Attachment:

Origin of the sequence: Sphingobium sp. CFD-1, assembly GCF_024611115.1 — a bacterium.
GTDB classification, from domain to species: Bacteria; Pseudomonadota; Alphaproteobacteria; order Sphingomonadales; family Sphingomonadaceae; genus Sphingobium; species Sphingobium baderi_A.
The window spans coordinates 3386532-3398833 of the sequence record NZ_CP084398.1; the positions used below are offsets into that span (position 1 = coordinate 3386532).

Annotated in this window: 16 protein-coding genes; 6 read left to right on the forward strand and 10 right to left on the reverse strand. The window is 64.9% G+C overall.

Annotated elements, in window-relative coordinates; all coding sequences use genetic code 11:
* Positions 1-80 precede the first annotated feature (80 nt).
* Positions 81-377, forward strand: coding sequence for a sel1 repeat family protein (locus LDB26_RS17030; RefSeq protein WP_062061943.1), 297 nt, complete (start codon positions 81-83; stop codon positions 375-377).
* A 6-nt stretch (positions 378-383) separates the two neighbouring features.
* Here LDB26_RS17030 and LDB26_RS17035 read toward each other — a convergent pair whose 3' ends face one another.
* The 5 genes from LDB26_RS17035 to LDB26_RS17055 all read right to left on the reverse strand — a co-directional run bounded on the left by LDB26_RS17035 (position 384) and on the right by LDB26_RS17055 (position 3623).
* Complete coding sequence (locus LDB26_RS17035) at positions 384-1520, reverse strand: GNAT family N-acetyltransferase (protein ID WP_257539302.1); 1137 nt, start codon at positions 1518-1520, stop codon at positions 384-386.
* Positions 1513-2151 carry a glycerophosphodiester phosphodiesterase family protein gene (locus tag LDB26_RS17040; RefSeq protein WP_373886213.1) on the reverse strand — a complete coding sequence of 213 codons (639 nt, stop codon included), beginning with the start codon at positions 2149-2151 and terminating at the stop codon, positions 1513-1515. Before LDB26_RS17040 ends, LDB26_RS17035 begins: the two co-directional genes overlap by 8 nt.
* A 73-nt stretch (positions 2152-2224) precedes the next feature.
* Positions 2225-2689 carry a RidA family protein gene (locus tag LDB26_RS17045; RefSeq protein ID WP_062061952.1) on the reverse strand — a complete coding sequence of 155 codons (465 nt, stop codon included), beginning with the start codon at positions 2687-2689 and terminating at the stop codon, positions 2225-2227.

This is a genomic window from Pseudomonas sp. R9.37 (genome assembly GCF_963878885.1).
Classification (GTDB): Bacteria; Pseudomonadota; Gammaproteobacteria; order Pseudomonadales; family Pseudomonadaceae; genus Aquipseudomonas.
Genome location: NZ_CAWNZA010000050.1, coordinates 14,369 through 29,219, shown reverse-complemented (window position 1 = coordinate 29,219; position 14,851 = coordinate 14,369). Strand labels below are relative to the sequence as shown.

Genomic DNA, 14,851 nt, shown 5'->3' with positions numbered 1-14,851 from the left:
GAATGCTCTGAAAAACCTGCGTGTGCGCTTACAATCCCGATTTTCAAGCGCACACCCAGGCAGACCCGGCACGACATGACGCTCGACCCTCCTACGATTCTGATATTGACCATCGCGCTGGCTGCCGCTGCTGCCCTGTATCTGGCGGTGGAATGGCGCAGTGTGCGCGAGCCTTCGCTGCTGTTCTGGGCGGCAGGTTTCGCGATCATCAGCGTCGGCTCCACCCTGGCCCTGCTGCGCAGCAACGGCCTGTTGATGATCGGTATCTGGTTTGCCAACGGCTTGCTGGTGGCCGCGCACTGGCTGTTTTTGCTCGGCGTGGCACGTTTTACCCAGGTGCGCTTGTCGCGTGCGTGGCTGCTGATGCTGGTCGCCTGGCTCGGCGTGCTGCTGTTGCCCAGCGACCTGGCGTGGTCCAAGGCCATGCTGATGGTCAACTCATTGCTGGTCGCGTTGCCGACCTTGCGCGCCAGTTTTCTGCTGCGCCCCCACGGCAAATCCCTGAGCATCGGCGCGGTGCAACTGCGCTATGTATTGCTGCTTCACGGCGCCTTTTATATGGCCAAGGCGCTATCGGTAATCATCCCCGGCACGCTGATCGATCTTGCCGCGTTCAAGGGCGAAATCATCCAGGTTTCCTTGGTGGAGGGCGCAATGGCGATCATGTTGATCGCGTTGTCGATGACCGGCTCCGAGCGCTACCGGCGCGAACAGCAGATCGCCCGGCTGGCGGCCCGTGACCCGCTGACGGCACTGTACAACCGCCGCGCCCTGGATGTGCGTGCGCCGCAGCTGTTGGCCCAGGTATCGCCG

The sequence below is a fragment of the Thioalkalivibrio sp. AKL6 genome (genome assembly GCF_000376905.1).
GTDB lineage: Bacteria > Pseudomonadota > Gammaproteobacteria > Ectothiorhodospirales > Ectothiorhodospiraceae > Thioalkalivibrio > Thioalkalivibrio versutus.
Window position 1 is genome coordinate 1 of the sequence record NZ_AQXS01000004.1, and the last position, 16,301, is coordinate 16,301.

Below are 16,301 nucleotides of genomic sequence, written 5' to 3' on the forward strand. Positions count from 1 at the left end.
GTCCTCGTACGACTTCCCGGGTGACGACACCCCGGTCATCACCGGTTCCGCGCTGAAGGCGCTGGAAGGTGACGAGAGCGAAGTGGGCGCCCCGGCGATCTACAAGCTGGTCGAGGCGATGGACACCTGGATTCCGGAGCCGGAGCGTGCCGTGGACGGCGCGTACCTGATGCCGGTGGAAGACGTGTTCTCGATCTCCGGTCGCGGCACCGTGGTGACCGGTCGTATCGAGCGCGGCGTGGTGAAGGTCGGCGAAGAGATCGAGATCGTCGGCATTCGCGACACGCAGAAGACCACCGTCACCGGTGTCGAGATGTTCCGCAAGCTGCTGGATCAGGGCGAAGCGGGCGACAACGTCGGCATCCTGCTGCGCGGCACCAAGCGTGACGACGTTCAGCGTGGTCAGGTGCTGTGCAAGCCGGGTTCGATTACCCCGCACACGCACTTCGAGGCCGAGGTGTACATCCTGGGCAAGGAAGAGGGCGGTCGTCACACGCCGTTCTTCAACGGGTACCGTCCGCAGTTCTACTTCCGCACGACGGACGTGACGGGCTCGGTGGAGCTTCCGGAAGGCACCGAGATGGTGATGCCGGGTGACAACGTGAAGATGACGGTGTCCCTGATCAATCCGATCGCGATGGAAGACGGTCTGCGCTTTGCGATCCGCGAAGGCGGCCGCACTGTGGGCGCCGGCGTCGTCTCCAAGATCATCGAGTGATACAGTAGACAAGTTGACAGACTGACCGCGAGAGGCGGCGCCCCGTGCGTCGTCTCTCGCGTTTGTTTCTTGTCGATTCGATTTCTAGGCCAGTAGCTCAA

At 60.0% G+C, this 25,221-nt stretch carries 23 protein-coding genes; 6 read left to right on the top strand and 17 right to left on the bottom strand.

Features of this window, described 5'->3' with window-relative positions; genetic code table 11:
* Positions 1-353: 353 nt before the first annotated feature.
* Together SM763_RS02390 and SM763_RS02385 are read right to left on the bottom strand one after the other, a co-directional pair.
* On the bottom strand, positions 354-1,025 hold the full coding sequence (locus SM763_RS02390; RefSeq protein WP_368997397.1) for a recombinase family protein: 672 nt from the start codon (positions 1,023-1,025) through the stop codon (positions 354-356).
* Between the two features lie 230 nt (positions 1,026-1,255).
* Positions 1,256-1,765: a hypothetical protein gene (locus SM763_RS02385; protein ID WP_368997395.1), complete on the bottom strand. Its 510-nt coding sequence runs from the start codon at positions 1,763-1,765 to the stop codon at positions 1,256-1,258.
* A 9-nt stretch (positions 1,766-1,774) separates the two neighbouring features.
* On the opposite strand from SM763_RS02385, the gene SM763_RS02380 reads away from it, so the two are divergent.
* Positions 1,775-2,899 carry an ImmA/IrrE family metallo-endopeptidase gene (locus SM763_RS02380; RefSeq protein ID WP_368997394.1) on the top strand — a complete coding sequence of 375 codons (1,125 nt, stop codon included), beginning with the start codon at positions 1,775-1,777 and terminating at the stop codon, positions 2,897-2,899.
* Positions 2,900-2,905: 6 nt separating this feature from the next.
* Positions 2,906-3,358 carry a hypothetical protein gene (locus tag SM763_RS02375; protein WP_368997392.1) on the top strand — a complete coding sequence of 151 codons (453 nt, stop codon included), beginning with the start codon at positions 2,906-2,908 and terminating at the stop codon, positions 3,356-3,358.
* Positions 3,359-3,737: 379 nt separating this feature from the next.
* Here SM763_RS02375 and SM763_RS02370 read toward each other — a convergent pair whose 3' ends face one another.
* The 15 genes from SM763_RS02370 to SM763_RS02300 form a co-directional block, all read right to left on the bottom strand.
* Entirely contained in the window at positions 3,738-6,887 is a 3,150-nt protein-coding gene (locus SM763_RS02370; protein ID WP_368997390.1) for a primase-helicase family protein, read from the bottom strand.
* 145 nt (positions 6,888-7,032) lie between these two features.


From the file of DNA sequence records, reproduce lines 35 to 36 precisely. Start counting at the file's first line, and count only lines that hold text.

* Positions 2,900-2,905: 6 nt separating this feature from the next.
* Positions 2,906-3,358 carry a hypothetical protein gene (locus tag SM763_RS02375; protein WP_368997392.1) on the top strand — a complete coding sequence of 151 codons (453 nt, stop codon included), beginning with the start codon at positions 2,906-2,908 and terminating at the stop codon, positions 3,356-3,358.